The authors recommend that clinicians calculate a child’s BMI beginning at age 2 years, with particular attention to those at the 85th percentile or higher for their age and sex (which would be defined as overweight), at the 95th percentile or higher (obesity), or at the 120th percentile and higher (severe obesity). Clinicians also should monitor blood pressure and cholesterol in their patients with overweight or obesity, particularly once they reach age 10.
Starting at age 6, providers should interview patients and their families about what would motivate them to lose weight, then tailor interventions to those factors rather than just make a blanket declaration that weight loss is necessary. This step should be coupled with intensive support ― ideally, at least 26 hours of face-to-face support over the course of a year, although more is better ― about effective exercise and dietary habits that result in weight loss.
The intensive support model should remain in place throughout childhood and adolescence and should be coupled with referrals for weight-loss medications or bariatric surgeries as needed once children reach age 12 or 13. Those age cutoffs are based on current evidence as to when weight-loss medications or surgery becomes effective, Hassink said, and could be shifted to lower ages if that’s what new evidence shows.
“Intensive health behavioral and lifestyle treatment is the base of all other treatment extensions,” Eneli said.
Dr Aaron Kelly
Young patients who needed weight-lowering medication used to have fewer options, according to Aaron S. Kelly, PhD, the Minnesota American Legion and Auxiliary Chair in Children’s Health at the University of Minnesota, in Minneapolis.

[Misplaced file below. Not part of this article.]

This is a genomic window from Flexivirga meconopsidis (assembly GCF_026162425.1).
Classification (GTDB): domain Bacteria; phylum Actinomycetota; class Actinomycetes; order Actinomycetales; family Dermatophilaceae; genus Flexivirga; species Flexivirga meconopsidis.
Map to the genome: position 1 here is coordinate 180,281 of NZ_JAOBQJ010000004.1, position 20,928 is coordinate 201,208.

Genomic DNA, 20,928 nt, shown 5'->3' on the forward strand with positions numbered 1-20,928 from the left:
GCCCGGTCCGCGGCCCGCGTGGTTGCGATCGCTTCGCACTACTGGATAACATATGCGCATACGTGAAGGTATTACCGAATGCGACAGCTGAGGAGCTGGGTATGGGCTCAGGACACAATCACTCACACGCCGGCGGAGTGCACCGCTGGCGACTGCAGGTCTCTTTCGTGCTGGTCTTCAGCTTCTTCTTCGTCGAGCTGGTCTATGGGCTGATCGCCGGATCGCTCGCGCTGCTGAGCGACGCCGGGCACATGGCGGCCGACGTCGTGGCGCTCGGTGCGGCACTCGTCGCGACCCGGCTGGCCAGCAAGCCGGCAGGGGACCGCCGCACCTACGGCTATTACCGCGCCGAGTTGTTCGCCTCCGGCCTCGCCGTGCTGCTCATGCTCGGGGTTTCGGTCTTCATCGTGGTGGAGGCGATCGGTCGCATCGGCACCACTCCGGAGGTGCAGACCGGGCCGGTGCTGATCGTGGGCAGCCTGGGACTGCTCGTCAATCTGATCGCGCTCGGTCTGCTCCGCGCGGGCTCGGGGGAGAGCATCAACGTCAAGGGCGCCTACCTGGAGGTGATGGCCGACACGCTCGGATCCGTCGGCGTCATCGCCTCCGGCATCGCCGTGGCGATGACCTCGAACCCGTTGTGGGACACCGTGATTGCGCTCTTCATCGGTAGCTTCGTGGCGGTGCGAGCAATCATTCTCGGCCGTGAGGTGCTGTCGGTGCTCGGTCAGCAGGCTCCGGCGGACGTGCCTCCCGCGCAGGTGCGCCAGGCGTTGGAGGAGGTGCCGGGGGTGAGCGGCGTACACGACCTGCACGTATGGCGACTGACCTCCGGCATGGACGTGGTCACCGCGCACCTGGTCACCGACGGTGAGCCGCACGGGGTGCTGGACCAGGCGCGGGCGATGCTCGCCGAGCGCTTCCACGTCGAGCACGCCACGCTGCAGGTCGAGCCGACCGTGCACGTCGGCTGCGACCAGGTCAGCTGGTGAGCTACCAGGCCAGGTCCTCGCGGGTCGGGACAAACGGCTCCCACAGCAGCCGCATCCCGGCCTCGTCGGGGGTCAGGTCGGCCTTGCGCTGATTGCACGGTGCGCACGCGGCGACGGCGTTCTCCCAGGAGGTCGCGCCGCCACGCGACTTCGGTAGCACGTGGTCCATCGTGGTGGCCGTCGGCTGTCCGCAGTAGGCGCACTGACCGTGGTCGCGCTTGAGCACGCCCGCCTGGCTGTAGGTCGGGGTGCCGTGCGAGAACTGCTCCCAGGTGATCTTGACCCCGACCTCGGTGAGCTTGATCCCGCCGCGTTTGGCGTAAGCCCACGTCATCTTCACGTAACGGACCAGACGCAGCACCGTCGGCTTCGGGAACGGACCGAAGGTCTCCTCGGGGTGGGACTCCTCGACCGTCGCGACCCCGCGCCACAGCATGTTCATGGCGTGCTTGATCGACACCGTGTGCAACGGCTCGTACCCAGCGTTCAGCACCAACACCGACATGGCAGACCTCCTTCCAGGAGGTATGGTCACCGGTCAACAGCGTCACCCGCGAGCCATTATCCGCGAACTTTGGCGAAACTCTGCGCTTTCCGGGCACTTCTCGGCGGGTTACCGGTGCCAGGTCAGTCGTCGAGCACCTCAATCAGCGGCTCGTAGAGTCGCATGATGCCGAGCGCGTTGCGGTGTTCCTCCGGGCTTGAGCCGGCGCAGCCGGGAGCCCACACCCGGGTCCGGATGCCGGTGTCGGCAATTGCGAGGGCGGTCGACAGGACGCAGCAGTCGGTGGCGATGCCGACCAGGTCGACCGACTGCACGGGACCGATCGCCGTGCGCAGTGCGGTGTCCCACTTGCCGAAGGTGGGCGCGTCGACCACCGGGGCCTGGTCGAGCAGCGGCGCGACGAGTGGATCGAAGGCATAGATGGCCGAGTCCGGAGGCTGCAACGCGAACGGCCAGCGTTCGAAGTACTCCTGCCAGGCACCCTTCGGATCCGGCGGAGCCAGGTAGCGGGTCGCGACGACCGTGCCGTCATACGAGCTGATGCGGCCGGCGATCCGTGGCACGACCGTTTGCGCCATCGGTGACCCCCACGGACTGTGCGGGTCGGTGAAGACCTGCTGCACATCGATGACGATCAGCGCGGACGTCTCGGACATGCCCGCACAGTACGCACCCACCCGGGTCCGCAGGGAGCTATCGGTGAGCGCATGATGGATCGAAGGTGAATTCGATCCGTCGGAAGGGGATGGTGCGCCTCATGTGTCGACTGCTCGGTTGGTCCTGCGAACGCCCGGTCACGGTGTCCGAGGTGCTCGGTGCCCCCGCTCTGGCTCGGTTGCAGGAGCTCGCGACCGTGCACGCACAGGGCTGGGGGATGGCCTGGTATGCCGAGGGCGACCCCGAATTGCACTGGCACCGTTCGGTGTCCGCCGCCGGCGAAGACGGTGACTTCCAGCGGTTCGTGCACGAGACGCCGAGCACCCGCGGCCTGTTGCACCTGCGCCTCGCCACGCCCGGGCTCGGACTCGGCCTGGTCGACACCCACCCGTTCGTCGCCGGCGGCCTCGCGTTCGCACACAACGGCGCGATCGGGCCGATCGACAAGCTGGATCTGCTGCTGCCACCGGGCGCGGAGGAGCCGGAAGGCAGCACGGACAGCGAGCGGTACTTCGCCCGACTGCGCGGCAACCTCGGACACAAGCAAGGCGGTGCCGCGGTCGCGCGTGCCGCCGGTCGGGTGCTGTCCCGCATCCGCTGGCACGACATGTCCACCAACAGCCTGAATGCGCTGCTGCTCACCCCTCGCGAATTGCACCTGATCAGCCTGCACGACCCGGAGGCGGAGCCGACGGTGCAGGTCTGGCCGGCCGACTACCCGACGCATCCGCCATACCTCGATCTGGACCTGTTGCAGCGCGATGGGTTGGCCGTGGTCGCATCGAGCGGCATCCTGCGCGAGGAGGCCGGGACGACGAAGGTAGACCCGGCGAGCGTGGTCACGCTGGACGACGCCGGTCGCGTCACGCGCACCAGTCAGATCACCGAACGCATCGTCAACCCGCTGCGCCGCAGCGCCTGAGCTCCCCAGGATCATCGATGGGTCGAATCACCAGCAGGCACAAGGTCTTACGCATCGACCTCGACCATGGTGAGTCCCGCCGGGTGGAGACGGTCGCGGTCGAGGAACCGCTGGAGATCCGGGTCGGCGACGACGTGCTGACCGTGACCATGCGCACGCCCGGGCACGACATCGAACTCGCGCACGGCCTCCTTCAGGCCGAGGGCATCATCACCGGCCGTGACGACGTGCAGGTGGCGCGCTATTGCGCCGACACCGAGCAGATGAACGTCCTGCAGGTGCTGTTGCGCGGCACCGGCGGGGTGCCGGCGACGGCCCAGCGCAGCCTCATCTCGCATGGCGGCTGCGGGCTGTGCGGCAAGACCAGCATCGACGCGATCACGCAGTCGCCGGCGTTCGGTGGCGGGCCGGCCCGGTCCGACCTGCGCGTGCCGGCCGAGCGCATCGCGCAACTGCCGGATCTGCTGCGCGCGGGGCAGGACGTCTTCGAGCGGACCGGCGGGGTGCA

Kelly was not involved in drafting the guidelines but was the lead investigator for trials of liraglutide (Saxenda), which in 2020 received US Food and Drug Administration approval for treating obesity in adolescents. In 2022, the agency approved phentermine and topiramate extended-release capsules (Qsymia) for long-term weight management for patients aged 12 years and older, along with a once-weekly injection of semaglutide (Wegovy) patients in this age group. There are no weight-lowering medications for children younger than 12, Kelly said.
“Obesity is not a lifestyle problem. A lot of it is driven by the underlying biology,” Kelly said. “Really, what these medicines do is make it easier for people to make the right lifestyle choices by pushing back against the biology.”
For example, a drug can make people feel full for longer or disrupt chemical pathways that result in craving certain foods. Kelly emphasized that these drugs do not give license for people to eat as much as they want.
As for bariatric surgery, the new guidelines adhere closely to those in a 2019 AAP statement that bariatric surgery is safe and effective in pediatric settings. This is gratifying to Kirk W. Reichard, MD, MBA, a lead author of the 2019 article and director of the bariatric surgery program at Nemours Children’s Health.
Even if the information isn’t new as of 2023, Reichard said, AAP’s imprimatur could cause some eligible families to consider bariatric surgery when they may not have done so before.
Eneli, Hassink, and Reichard reported no relevant financial conflicts of interest. Kelly has relationships with Boehringer Ingelheim, Eli Lilly, Novo Nordisk, and Vivus.
Pediatrics. Published online January 9, 2023. Full text
Marcus A. Banks, MA, is a journalist based in New York City who covers health news with a focus on new cancer research. His work appears in Medscape, Cancer Today, The Scientist, Gastroenterology & Endoscopy News, Slate, TCTMD, and Spectrum.